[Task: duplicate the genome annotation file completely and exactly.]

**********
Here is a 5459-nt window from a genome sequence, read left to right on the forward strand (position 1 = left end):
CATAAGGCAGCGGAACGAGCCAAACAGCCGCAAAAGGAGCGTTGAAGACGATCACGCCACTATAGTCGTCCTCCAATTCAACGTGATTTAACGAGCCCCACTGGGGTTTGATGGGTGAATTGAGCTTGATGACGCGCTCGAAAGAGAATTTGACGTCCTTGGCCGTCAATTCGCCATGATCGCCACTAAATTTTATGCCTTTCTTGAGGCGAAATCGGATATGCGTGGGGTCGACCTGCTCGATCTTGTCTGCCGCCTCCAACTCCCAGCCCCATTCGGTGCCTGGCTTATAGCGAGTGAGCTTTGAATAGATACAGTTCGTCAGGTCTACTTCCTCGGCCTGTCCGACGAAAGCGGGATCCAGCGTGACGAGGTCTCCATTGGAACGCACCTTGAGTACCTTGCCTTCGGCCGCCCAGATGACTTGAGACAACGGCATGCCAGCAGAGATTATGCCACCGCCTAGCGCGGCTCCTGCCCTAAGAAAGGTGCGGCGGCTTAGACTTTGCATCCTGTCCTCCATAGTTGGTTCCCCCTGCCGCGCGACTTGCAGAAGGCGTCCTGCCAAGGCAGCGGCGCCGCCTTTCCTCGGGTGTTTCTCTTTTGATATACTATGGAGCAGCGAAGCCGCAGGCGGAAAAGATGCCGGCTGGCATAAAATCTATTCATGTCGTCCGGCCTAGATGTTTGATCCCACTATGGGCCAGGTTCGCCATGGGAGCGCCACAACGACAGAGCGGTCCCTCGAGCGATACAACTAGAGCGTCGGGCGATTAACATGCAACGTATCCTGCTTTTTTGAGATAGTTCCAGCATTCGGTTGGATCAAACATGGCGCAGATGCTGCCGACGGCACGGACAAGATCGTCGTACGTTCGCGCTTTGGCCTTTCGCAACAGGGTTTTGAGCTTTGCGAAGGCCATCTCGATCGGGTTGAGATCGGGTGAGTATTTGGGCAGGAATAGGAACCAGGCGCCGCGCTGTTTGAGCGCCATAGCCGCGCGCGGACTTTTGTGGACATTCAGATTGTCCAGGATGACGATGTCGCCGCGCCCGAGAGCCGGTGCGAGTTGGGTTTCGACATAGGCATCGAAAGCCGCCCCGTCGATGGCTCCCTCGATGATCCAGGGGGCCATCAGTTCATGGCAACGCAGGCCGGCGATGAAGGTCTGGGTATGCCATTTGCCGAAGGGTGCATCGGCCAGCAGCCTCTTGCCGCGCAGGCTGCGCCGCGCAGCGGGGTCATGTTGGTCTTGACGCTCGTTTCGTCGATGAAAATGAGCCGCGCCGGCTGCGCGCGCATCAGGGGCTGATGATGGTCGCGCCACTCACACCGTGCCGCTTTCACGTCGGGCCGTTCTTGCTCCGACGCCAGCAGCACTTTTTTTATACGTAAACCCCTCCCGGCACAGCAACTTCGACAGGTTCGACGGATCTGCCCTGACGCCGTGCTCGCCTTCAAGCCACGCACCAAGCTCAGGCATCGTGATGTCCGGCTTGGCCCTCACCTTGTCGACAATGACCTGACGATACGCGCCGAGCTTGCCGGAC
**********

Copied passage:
Here is a 5459-nt window from a genome sequence, read left to right on the forward strand (position 1 = left end):
CATAAGGCAGCGGAACGAGCCAAACAGCCGCAAAAGGAGCGTTGAAGACGATCACGCCACTATAGTCGTCCTCCAATTCAACGTGATTTAACGAGCCCCACTGGGGTTTGATGGGTGAATTGAGCTTGATGACGCGCTCGAAAGAGAATTTGACGTCCTTGGCCGTCAATTCGCCATGATCGCCACTAAATTTTATGCCTTTCTTGAGGCGAAATCGGATATGCGTGGGGTCGACCTGCTCGATCTTGTCTGCCGCCTCCAACTCCCAGCCCCATTCGGTGCCTGGCTTATAGCGAGTGAGCTTTGAATAGATACAGTTCGTCAGGTCTACTTCCTCGGCCTGTCCGACGAAAGCGGGATCCAGCGTGACGAGGTCTCCATTGGAACGCACCTTGAGTACCTTGCCTTCGGCCGCCCAGATGACTTGAGACAACGGCATGCCAGCAGAGATTATGCCACCGCCTAGCGCGGCTCCTGCCCTAAGAAAGGTGCGGCGGCTTAGACTTTGCATCCTGTCCTCCATAGTTGGTTCCCCCTGCCGCGCGACTTGCAGAAGGCGTCCTGCCAAGGCAGCGGCGCCGCCTTTCCTCGGGTGTTTCTCTTTTGATATACTATGGAGCAGCGAAGCCGCAGGCGGAAAAGATGCCGGCTGGCATAAAATCTATTCATGTCGTCCGGCCTAGATGTTTGATCCCACTATGGGCCAGGTTCGCCATGGGAGCGCCACAACGACAGAGCGGTCCCTCGAGCGATACAACTAGAGCGTCGGGCGATTAACATGCAACGTATCCTGCTTTTTTGAGATAGTTCCAGCATTCGGTTGGATCAAACATGGCGCAGATGCTGCCGACGGCACGGACAAGATCGTCGTACGTTCGCGCTTTGGCCTTTCGCAACAGGGTTTTGAGCTTTGCGAAGGCCATCTCGATCGGGTTGAGATCGGGTGAGTATTTGGGCAGGAATAGGAACCAGGCGCCGCGCTGTTTGAGCGCCATAGCCGCGCGCGGACTTTTGTGGACATTCAGATTGTCCAGGATGACGATGTCGCCGCGCCCGAGAGCCGGTGCGAGTTGGGTTTCGACATAGGCATCGAAAGCCGCCCCGTCGATGGCTCCCTCGATGATCCAGGGGGCCATCAGTTCATGGCAACGCAGGCCGGCGATGAAGGTCTGGGTATGCCATTTGCCGAAGGGTGCATCGGCCAGCAGCCTCTTGCCGCGCAGGCTGCGCCGCGCAGCGGGGTCATGTTGGTCTTGACGCTCGTTTCGTCGATGAAAATGAGCCGCGCCGGCTGCGCGCGCATCAGGGGCTGATGATGGTCGCGCCACTCACACCGTGCCGCTTTCACGTCGGGCCGTTCTTGCTCCGACGCCAGCAGCACTTTTTTTATACGTAAACCCCTCCCGGCACAGCAACTTCGACAGGTTCGACGGATCTGCCCTGACGCCGTGCTCGCCTTCAAGCCACGCACCAAGCTCAGGCATCGTGATGTCCGGCTTGGCCCTCACCTTGTCGACAATGACCTGACGATACGCGCCGAGCTTGCCGGAC